A Hurdle to Advancing Electronic Manuals
IFA Comment: The Aeronautical Repair Station Association (ARSA) are long standing IFA members, this is interesting with Sarah raising a good issue.
Sarah MacLeod, July 27 2020 Aviation Week Network
Before paper was created, man chiseled stone; no one asked where the stone was mined, or the chisel made. When paper became ubiquitous for creating laws and other records, no one asked how the paper or ink was made or which pen was used. When the typewriter and then word processor were invented, no one asked which brand or model was used, as with the paper upon which the record was printed or copied.
Electronic methods for creating, signing and storing records are no different; they are no more vulnerable to falsification, loss or destruction than stone or paper. This modern methodology, however, has been under intense scrutiny for more than two decades by civil aviation authorities. In the U.S., a repair station needs a special approval added to its certificate to use electronic manuals. The “requirement” cannot be found in regulations or law, but if the manual is provided to personnel through a computer, it is considered “electronic” and “requires” the agency to issue its “permission.”
The requirement to have today’s stone tablets “approved” needs to be vigorously challenged if the industry is ever going to adopt blockchain tools or any other paper replacement technological efficiencies. For U.S. repair stations, a rule change two decades ago clearly enunciated the expectation that the “media” by which manuals and other required documents would be created, stored and made available was up to the certificate holder. The agency’s preamble said the government’s focus would be on the fact that the documents were available and current, rather than the method by which that requirement was met—the certificate holder would be allowed to use hammer and chisel or a document management system controlled by IT administration.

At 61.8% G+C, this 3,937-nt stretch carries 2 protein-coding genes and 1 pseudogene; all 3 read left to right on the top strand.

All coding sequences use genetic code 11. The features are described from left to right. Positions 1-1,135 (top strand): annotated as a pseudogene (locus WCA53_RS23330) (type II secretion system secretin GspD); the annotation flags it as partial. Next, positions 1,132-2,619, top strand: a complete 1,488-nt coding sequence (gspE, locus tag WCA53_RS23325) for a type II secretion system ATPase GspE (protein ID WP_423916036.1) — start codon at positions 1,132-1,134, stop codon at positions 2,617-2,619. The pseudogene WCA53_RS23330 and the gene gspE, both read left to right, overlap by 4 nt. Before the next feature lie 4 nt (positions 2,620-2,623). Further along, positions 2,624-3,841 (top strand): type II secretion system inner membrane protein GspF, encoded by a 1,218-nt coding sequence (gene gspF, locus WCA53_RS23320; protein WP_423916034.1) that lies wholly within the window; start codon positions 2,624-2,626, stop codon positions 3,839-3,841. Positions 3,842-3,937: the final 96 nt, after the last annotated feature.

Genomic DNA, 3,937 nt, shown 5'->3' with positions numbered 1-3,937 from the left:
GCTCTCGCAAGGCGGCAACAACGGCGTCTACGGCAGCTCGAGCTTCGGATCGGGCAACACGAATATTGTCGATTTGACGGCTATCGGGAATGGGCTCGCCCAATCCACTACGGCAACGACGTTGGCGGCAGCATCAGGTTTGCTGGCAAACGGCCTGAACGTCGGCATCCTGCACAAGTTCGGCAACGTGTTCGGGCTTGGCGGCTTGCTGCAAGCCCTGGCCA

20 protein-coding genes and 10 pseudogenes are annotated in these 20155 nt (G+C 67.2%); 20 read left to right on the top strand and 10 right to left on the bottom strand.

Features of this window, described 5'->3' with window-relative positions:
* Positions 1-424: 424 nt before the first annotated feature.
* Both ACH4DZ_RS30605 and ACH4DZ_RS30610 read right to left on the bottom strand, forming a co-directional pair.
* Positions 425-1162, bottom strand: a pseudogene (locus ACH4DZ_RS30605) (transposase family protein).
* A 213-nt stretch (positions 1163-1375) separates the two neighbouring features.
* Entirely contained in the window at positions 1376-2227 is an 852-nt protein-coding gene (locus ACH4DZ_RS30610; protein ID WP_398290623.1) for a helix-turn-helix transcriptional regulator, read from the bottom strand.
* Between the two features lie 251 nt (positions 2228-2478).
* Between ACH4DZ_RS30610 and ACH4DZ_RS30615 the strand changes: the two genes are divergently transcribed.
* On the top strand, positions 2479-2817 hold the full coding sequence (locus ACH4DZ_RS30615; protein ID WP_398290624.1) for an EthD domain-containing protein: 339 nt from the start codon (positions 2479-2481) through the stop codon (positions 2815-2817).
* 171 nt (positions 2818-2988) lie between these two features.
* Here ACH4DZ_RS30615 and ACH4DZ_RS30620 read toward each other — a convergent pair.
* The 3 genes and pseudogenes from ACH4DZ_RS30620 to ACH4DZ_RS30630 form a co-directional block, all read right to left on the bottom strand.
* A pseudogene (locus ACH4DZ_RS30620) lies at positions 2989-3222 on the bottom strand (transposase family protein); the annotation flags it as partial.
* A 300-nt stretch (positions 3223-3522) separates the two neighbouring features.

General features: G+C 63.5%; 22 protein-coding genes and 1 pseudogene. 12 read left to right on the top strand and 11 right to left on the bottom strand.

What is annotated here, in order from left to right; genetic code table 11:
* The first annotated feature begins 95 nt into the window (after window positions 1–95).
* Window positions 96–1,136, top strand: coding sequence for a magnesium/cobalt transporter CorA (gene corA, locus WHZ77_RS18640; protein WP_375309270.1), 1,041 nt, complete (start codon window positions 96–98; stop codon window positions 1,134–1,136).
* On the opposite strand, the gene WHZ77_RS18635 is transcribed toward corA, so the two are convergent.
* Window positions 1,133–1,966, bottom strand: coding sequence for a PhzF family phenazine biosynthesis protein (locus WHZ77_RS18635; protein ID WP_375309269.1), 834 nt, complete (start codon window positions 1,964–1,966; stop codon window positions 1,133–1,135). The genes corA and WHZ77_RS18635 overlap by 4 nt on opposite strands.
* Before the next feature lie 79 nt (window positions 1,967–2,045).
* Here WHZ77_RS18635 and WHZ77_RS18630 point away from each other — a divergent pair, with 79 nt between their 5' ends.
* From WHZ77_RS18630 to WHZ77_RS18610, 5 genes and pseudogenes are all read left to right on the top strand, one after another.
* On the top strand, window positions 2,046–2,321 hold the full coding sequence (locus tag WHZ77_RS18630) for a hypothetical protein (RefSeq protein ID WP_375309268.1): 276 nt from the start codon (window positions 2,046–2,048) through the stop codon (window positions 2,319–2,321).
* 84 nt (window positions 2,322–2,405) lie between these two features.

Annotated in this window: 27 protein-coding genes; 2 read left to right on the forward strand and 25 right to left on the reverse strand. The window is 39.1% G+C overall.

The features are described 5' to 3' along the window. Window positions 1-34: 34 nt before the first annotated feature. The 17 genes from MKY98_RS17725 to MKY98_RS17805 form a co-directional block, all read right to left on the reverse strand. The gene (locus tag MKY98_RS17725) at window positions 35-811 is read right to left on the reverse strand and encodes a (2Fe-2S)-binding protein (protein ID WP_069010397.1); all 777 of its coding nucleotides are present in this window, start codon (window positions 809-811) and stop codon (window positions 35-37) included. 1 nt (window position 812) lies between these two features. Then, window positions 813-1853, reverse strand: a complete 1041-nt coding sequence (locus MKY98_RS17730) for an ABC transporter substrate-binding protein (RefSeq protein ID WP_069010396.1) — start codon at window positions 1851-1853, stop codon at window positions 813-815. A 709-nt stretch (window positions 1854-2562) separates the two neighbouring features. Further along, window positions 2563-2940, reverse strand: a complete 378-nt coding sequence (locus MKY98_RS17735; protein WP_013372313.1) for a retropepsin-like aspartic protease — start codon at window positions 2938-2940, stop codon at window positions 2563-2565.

As is often the case, the plain language of a regulation and its meaning and intent from preambles is lost in the development of guidance material that does not change with or follow the rule. Certificate holders are reluctant to challenge the local interpretation since few are reading the regulations themselves or truly understand the extent and nature of the government’s legal authority. The local inspector can certainly make life difficult, but failure to follow the regulations can be worse. In the end, when failure to take advantage of the plain language of a rule is stymied by ignorance or reluctance to “buck” the system, the entire industry’s efforts to become efficient suffer.
But hey, a caveman can use stone and chisel….
Sarah MacLeod is managing member of Obadal, Filler, MacLeod & Klein, P.L.C. and a founder and executive director of the Aeronautical Repair Station Association.
Link to Aviation Week article